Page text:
Carbon dioxide (CO2) is an inorganic compound naturally occurring in the terrestrial atmosphere. From the industrial revolution onwards, burning of fossil fuels, production of electricity and other industrial processes have increased its concentration exponentially, leading to the current speed of global warming. Compared to other technologies for CO2 capture and conversion that use scarce and expensive materials to catalyse the reduction of carbon, microbial electro-synthesis (MES) utilises electro-active microorganisms. However, although successful outcomes have been obtained at laboratory scale, commercialisation is still not feasible.
Laura Rovira Alsina’s doctoral thesis addresses the challenges of scaling up microbial electrosynthesis of acetate (HA) from CO2. The researcher used real industrial off-gases for her experiments, investigated a mixed microbial culture able to work at high temperatures, and fed the process with electricity from renewable sources. The following results were obtained:
- Taking into account that the industrial sector emits CO2 at high temperatures, all experiments were carried out under thermophilic conditions (50 °C). This enhanced the kinetics of the reactions as well as the selectivity of the final product.
- To address one of the main challenges of the technology linked to the electricity utilisation as the main OPEX cost, renewable energy use was considered, and operation was simulated with only the surplus without battery storage, resulting in intermittent power supply. This reduced energy consumption by a factor of three and resulted in the combination of bioelectrochemical and microbial fermentation processes, achieving continuous acetate production (43 g m-2 d-1) and promising carbon conversion rates (2.2 kg CO2 kg HA-1). In terms of the intensification of the process, a developed thermodynamic model allowed to determine the most favourable operating conditions depending on the desired product. Analysis of the results showed that under thermophilic conditions, the chain elongation of HA to longer carboxylates was not spontaneous, rendering its conversion in successive anaerobic fermentation steps under mesophilic conditions as the most viable option.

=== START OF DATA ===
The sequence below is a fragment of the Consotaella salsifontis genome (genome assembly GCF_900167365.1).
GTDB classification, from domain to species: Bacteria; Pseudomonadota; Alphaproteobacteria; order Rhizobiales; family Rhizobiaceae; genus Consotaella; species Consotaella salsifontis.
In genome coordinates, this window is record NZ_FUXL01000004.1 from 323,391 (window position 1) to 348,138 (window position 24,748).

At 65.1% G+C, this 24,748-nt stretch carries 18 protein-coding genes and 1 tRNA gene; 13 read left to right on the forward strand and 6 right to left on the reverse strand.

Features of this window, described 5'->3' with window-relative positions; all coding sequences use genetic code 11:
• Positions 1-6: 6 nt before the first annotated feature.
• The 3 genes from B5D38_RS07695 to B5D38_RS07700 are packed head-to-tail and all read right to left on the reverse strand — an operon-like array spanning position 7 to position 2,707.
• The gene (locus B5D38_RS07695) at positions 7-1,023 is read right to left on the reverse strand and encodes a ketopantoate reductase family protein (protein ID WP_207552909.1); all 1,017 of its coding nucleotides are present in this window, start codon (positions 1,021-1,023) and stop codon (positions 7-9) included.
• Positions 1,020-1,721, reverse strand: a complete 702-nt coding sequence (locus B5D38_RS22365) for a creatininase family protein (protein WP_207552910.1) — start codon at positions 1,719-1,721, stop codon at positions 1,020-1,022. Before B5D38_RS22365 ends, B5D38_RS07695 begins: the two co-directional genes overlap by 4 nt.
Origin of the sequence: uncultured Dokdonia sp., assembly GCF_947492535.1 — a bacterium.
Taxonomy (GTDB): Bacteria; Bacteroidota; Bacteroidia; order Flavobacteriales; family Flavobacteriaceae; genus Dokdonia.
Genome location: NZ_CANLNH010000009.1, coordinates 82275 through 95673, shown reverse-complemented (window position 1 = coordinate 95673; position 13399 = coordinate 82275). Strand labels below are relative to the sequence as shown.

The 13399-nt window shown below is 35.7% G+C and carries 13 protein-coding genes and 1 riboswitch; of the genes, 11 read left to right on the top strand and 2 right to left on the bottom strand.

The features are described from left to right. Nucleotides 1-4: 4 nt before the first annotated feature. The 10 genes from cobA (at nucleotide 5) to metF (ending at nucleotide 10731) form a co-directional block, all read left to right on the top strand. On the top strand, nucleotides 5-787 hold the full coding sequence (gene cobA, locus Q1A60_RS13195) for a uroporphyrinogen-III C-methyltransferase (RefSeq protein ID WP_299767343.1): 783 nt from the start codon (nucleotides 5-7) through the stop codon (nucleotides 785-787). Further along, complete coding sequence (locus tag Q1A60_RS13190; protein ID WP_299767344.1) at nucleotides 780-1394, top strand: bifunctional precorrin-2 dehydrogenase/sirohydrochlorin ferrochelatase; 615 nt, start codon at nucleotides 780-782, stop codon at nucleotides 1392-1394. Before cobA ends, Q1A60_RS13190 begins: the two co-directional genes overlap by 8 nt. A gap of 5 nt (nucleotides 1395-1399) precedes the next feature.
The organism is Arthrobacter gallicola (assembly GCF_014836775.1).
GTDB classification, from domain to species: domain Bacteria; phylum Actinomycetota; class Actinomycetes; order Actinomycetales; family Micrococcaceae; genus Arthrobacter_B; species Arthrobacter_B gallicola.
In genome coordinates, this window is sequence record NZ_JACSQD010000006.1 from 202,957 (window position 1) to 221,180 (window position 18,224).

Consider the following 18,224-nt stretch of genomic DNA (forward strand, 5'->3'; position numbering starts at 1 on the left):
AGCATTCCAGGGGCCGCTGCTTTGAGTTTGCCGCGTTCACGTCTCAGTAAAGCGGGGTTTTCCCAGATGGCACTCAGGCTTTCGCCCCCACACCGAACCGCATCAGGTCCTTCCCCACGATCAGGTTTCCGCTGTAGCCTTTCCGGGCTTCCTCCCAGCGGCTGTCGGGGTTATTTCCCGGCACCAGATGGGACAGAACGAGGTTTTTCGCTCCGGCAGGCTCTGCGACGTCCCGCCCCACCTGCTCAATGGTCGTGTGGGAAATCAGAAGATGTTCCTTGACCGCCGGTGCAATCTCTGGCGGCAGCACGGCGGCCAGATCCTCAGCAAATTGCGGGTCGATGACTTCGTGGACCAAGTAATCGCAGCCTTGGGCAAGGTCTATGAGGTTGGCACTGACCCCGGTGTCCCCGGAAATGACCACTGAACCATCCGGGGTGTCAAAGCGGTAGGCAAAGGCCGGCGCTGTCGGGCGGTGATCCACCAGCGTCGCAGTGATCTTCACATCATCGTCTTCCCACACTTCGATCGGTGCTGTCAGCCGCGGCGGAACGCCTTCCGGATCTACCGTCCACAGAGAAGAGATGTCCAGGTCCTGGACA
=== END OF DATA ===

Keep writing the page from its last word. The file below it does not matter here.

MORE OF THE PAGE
- To bring the technology one step closer to field application, the systems were tested with real industrial off-gases containing impurities and a lower percentage of CO2 (from 100 to 14 %). The microbial community proved to be robust enough to maintain similar productivities compared to the operation with synthetic gas (2.5 % of difference) and to adapt to the new conditions, developing synergies to mitigate the impacts derived from the use of real gas with the presence of 12 % of oxygen (O2).
These findings were brought together to design, build, and operate the first pilot plant for microbial electrosynthesis from CO2 with digital monitoring and control of the key operational variables. This allowed defining control ranges with different levels of variability and immediate signal-response actions for the proper use and exploitation of the resources, achieving the best product/energy ratio obtained to date (483 g acetate kWh-1). This milestone approaches microbial electro-synthesis to market, although some relevant challenges remain, such as obtaining electrodes with biocompatible, cheap, and efficient materials, along with the constraints that limit production rates.